The discrete samples of signal 300 in the time domain are shown in
In some embodiments, the input frequencies are restricted to a specific region. The distortion model can produce better modeled distortion signal if the frequency region is known. In the examples below, inputs restricted to specific frequency regions referred to as Nyquist zones are discussed in detail. As used herein, the nth Nyquist zone spans the frequency range between (n−1)/2f_{s }to n/2f_{s}, where f_{s }is equal to the ADC's sampling frequency. The technique is also applicable to other types of frequency bands.
In
The outputs of the digital filters are downsampled by downsamplers such as 606. During the downsampling operation, each downsampler selects samples that correspond to a desired phase.
{circumflex over (η)}_{n} =ã _{0,n}(Y _{n})y _{n} +. . . +ã _{2N−2,n}(Y _{n})y _{n−2N+2} +{tilde over (b)} _{n}(Y _{n}) (equation 1),
where Y_{n }is a vector including the integral samples, the fractional samples, and the derivatives. An example of Y_{n }is
Y _{n} =└y _{n } y _{n−ξ} y _{n−2ξ} {dot over (y)} _{n } {dot over (y)} _{n−ξ} {dot over (y)} _{n−2ξ} Y _{n−1} Y _{n−2} Y _{n−3}].
Equation 1 can be viewed as a “linear” convolution between the input variables and the nonlinear coefficients that are time variant nonlinear functions of the input signal. In other words, the function has the form of a linear filter, but with nonlinear coefficients. The relative location of input Y_{n }in the multidimensional input space determines the values of the ã_{j,n }and {tilde over (b)}_{n }coefficients. The dependence of the filter coefficient values on the input signal vector gives the filter its nonlinear property.
The nonlinear processor output, {circumflex over (ν)}_{n}, includes a replica of the original linear signal ν_{n }and the residual uncorrected nonlinear distortion {tilde over (η)}_{n}. The relationship may be expressed as:
{circumflex over (ν)}_{n} =y _{n}−{circumflex over (η)}_{n}=ν_{n}+η_{n}−{circumflex over (η)}_{n}=ν_{n}+{tilde over (η)}_{n} (equation 2), where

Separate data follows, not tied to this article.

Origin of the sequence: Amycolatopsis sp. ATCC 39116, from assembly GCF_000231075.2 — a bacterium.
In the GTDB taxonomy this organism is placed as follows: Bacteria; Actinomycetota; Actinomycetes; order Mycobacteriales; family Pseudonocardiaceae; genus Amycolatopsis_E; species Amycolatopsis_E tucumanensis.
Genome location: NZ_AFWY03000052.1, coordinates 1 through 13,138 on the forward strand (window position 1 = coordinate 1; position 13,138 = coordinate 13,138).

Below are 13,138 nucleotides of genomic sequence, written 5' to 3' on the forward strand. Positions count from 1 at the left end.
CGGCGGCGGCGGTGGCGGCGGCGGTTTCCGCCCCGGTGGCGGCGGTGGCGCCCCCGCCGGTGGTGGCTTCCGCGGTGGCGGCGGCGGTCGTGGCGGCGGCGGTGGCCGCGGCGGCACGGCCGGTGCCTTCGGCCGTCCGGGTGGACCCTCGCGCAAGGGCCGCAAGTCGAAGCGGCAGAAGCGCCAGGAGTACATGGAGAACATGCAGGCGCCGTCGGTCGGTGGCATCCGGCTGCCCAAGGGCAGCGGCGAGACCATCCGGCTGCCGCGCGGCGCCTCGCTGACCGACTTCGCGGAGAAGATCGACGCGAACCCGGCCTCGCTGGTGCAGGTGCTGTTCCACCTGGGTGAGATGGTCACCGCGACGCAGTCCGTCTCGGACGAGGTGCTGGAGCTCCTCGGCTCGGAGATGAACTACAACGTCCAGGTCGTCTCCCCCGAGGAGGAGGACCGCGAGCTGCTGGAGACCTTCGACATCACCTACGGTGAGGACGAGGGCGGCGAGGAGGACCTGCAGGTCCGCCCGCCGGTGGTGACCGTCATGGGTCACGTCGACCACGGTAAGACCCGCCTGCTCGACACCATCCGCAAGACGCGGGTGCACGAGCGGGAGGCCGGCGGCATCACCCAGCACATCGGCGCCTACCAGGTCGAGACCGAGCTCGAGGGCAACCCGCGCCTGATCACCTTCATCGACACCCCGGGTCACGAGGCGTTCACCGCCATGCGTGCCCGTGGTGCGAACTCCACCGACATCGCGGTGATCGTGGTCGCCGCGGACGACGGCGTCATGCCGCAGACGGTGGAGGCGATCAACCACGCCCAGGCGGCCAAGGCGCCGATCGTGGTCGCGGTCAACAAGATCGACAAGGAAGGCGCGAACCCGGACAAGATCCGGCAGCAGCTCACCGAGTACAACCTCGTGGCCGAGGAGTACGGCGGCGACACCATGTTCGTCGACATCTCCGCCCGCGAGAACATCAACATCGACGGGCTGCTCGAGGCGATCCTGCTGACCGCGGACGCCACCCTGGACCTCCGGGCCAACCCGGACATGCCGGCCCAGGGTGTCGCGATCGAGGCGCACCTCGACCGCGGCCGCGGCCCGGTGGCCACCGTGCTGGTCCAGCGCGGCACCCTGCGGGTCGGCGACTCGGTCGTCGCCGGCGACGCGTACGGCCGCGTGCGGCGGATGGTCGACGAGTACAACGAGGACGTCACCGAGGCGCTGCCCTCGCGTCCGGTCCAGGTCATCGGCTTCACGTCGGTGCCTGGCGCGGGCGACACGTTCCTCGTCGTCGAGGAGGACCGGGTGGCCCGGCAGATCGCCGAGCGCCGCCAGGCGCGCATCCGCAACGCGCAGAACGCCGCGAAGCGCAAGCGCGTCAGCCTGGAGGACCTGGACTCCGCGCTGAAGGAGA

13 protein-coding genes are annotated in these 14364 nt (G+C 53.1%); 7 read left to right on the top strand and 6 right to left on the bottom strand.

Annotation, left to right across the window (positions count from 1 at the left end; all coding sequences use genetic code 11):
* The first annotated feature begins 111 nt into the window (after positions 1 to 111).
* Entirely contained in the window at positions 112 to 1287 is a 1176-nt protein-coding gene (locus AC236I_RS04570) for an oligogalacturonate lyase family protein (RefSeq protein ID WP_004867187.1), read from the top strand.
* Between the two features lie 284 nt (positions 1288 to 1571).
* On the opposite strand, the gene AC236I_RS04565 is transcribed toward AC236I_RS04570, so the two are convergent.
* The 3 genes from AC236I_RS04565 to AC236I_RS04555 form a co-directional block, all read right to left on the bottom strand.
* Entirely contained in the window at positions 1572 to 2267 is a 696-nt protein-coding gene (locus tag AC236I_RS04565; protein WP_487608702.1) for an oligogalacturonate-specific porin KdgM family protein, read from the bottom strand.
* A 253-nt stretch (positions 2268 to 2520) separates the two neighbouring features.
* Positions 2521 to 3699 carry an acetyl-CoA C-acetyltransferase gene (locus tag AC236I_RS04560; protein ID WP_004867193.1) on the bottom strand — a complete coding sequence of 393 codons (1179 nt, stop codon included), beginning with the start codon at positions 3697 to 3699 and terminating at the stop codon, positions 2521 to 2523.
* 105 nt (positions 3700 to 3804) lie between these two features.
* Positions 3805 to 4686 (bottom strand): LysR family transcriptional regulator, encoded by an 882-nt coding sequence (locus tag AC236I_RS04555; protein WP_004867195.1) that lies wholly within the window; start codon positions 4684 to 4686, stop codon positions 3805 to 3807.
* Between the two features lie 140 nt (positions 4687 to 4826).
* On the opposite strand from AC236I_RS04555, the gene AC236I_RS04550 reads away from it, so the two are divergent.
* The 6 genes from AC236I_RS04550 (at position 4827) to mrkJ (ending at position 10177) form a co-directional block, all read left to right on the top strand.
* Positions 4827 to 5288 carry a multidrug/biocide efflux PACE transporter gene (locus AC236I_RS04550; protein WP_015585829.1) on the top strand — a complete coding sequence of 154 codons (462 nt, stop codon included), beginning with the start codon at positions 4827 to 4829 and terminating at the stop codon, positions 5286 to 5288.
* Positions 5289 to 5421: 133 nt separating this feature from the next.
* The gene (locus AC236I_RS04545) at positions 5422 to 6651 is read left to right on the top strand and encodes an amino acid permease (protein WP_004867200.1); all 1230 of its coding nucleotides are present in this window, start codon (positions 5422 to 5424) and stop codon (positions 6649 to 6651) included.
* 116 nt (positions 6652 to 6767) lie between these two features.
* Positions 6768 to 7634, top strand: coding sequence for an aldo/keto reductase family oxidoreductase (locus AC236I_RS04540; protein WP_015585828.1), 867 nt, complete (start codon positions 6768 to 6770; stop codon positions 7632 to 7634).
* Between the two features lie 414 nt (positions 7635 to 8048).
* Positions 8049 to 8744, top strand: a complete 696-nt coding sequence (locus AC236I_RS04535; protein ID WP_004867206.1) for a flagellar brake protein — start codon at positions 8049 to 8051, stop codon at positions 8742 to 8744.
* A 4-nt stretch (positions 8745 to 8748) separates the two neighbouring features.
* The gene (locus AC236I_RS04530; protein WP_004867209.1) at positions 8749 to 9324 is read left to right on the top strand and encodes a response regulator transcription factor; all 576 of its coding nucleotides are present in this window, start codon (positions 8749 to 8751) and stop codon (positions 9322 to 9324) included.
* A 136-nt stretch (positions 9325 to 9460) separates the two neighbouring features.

{tilde over (η)}_{n}=η_{n}−{circumflex over (η)}_{n}. (equation 3).
In some embodiments, a distortion model similar to equation 1 can be implemented using one or more minimummaximum processors and/or absolute value processors. Details of the implementation are described in U.S. Pat. No. 6,856,191, entitled NONLINEAR FILTER, which is incorporated herein by reference for all purposes. According to the techniques described, the transfer function of the distortion model may be expressed as:
Let sign ({right arrow over (α)}_{j }Y_{n}+β_{j})=λ_{jn}, equation 4 can be rewritten as:
Equation 5 is also equivalent to equation 1.
The distortion function may be transformed into vector form to simplify the function and achieve computational reductions. In some embodiments, the distortion function is implemented as a low complexity filter with reduced number of multiplication operations. The distortion function of equation 4 can be transformed as follows:
Let λ_{j,n}=sign (y_{n−1}+β_{j}), the function can be further transformed as
A filter implementing the general form of equation 7 is referred to as a first order nonlinear filter since each coefficient is multiplied with terms of y to the first order at most. In some embodiments, c_{j }and c_{j }β_{j }are precomputed and stored. Since λ_{jn }is either 1 or −1, the coefficients can be computed without using multiplication and the complexity in filter implementation is greatly reduced.
Other simplifications using vector manipulation are also possible. For example, another simplified form of the distortion function is expressed as:
{circumflex over (η)}_{n} =f _{0,n}(Y _{n})y _{n} + . . . +f _{2N−2,n}(Y _{n})y _{n−2N+2} +ã _{0,n}(Y _{n})y _{n} + . . . +ã _{2N−2,n}(Y _{n})y _{n−2N+2} +{tilde over (b)} _{n}(Y _{n}) (equation 8),
where each f_{k,n}(Y_{n}) is a first order nonlinear function
Accordingly, each coefficient in equation 8 is a nonlinear function of the input vector elements and some of the coefficients multiply a poweroftwo element of the input vector or crossproductoftwo elements of the input vector. A filter implementing this simplified form is referred to as a second order filter.
In some embodiments, the distortion function is simplified to have constants in each discrete input region. This simplification results in a zero order transfer function. The zero order filter is sometimes referred to as a “catastrophic” structure because of the discontinuities in the filter response. A general form of a zero order nonlinear filter is expressed as: